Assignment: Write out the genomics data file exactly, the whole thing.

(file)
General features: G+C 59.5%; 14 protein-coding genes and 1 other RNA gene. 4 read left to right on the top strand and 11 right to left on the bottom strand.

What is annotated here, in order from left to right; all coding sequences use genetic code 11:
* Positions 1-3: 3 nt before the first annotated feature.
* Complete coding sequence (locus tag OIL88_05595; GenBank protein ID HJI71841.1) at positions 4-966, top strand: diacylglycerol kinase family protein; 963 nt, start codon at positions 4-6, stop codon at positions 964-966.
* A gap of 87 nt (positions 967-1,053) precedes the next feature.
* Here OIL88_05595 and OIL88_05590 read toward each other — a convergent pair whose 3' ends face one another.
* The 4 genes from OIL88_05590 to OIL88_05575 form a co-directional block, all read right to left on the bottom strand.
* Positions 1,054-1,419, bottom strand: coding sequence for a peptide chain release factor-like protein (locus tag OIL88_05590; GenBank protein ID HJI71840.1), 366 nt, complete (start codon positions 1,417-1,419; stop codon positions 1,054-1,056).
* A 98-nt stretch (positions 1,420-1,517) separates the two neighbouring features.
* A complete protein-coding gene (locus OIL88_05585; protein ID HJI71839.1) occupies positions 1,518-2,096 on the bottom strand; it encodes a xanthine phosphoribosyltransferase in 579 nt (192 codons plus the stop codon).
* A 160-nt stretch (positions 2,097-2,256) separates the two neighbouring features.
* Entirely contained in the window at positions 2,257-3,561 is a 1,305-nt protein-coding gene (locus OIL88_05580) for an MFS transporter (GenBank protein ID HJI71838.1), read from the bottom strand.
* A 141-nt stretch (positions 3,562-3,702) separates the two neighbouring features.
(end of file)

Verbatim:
General features: G+C 59.5%; 14 protein-coding genes and 1 other RNA gene. 4 read left to right on the top strand and 11 right to left on the bottom strand.

What is annotated here, in order from left to right; all coding sequences use genetic code 11:
* Positions 1-3: 3 nt before the first annotated feature.
* Complete coding sequence (locus tag OIL88_05595; GenBank protein ID HJI71841.1) at positions 4-966, top strand: diacylglycerol kinase family protein; 963 nt, start codon at positions 4-6, stop codon at positions 964-966.
* A gap of 87 nt (positions 967-1,053) precedes the next feature.
* Here OIL88_05595 and OIL88_05590 read toward each other — a convergent pair whose 3' ends face one another.
* The 4 genes from OIL88_05590 to OIL88_05575 form a co-directional block, all read right to left on the bottom strand.
* Positions 1,054-1,419, bottom strand: coding sequence for a peptide chain release factor-like protein (locus tag OIL88_05590; GenBank protein ID HJI71840.1), 366 nt, complete (start codon positions 1,417-1,419; stop codon positions 1,054-1,056).
* A 98-nt stretch (positions 1,420-1,517) separates the two neighbouring features.
* A complete protein-coding gene (locus OIL88_05585; protein ID HJI71839.1) occupies positions 1,518-2,096 on the bottom strand; it encodes a xanthine phosphoribosyltransferase in 579 nt (192 codons plus the stop codon).
* A 160-nt stretch (positions 2,097-2,256) separates the two neighbouring features.
* Entirely contained in the window at positions 2,257-3,561 is a 1,305-nt protein-coding gene (locus OIL88_05580) for an MFS transporter (GenBank protein ID HJI71838.1), read from the bottom strand.
* A 141-nt stretch (positions 3,562-3,702) separates the two neighbouring features.